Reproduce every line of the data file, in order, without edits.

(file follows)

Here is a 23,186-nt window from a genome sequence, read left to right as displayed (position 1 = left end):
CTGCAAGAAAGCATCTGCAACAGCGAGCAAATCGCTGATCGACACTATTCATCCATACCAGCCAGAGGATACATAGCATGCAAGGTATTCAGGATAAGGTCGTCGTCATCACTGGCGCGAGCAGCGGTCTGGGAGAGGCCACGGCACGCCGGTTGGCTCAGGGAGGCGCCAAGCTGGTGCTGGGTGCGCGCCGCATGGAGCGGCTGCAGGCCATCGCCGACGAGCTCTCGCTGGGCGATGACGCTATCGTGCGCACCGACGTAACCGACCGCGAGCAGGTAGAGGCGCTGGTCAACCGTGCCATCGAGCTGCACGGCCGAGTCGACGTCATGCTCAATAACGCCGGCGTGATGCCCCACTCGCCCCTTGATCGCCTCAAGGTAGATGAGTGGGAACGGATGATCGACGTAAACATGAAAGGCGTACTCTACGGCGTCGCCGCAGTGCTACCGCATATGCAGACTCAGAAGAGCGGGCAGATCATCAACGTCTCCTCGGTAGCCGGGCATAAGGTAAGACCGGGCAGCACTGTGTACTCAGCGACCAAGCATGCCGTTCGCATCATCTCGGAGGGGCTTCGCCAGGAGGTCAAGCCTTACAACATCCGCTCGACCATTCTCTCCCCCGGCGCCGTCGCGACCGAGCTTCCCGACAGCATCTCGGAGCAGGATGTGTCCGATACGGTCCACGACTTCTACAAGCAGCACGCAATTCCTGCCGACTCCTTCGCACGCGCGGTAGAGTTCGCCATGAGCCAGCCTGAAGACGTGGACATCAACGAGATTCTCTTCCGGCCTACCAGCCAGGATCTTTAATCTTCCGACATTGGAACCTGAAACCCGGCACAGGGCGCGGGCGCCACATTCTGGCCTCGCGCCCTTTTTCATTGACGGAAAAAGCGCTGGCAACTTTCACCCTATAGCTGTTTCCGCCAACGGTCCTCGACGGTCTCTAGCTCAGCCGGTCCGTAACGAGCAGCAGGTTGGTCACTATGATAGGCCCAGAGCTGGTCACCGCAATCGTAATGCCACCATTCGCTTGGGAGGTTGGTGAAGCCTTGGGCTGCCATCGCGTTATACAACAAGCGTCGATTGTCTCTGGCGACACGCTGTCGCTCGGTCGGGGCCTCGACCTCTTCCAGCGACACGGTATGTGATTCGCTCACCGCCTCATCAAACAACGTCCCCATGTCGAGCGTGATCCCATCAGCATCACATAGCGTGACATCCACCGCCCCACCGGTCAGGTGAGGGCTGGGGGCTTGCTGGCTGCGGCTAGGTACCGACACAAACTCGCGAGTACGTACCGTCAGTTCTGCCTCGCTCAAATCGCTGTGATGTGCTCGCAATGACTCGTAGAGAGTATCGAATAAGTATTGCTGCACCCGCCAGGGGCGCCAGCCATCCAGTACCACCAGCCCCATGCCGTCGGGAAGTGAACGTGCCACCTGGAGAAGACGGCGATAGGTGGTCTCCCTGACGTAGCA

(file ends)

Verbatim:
Here is a 23,186-nt window from a genome sequence, read left to right as displayed (position 1 = left end):
CTGCAAGAAAGCATCTGCAACAGCGAGCAAATCGCTGATCGACACTATTCATCCATACCAGCCAGAGGATACATAGCATGCAAGGTATTCAGGATAAGGTCGTCGTCATCACTGGCGCGAGCAGCGGTCTGGGAGAGGCCACGGCACGCCGGTTGGCTCAGGGAGGCGCCAAGCTGGTGCTGGGTGCGCGCCGCATGGAGCGGCTGCAGGCCATCGCCGACGAGCTCTCGCTGGGCGATGACGCTATCGTGCGCACCGACGTAACCGACCGCGAGCAGGTAGAGGCGCTGGTCAACCGTGCCATCGAGCTGCACGGCCGAGTCGACGTCATGCTCAATAACGCCGGCGTGATGCCCCACTCGCCCCTTGATCGCCTCAAGGTAGATGAGTGGGAACGGATGATCGACGTAAACATGAAAGGCGTACTCTACGGCGTCGCCGCAGTGCTACCGCATATGCAGACTCAGAAGAGCGGGCAGATCATCAACGTCTCCTCGGTAGCCGGGCATAAGGTAAGACCGGGCAGCACTGTGTACTCAGCGACCAAGCATGCCGTTCGCATCATCTCGGAGGGGCTTCGCCAGGAGGTCAAGCCTTACAACATCCGCTCGACCATTCTCTCCCCCGGCGCCGTCGCGACCGAGCTTCCCGACAGCATCTCGGAGCAGGATGTGTCCGATACGGTCCACGACTTCTACAAGCAGCACGCAATTCCTGCCGACTCCTTCGCACGCGCGGTAGAGTTCGCCATGAGCCAGCCTGAAGACGTGGACATCAACGAGATTCTCTTCCGGCCTACCAGCCAGGATCTTTAATCTTCCGACATTGGAACCTGAAACCCGGCACAGGGCGCGGGCGCCACATTCTGGCCTCGCGCCCTTTTTCATTGACGGAAAAAGCGCTGGCAACTTTCACCCTATAGCTGTTTCCGCCAACGGTCCTCGACGGTCTCTAGCTCAGCCGGTCCGTAACGAGCAGCAGGTTGGTCACTATGATAGGCCCAGAGCTGGTCACCGCAATCGTAATGCCACCATTCGCTTGGGAGGTTGGTGAAGCCTTGGGCTGCCATCGCGTTATACAACAAGCGTCGATTGTCTCTGGCGACACGCTGTCGCTCGGTCGGGGCCTCGACCTCTTCCAGCGACACGGTATGTGATTCGCTCACCGCCTCATCAAACAACGTCCCCATGTCGAGCGTGATCCCATCAGCATCACATAGCGTGACATCCACCGCCCCACCGGTCAGGTGAGGGCTGGGGGCTTGCTGGCTGCGGCTAGGTACCGACACAAACTCGCGAGTACGTACCGTCAGTTCTGCCTCGCTCAAATCGCTGTGATGTGCTCGCAATGACTCGTAGAGAGTATCGAATAAGTATTGCTGCACCCGCCAGGGGCGCCAGCCATCCAGTACCACCAGCCCCATGCCGTCGGGAAGTGAACGTGCCACCTGGAGAAGACGGCGATAGGTGGTCTCCCTGACGTAGCA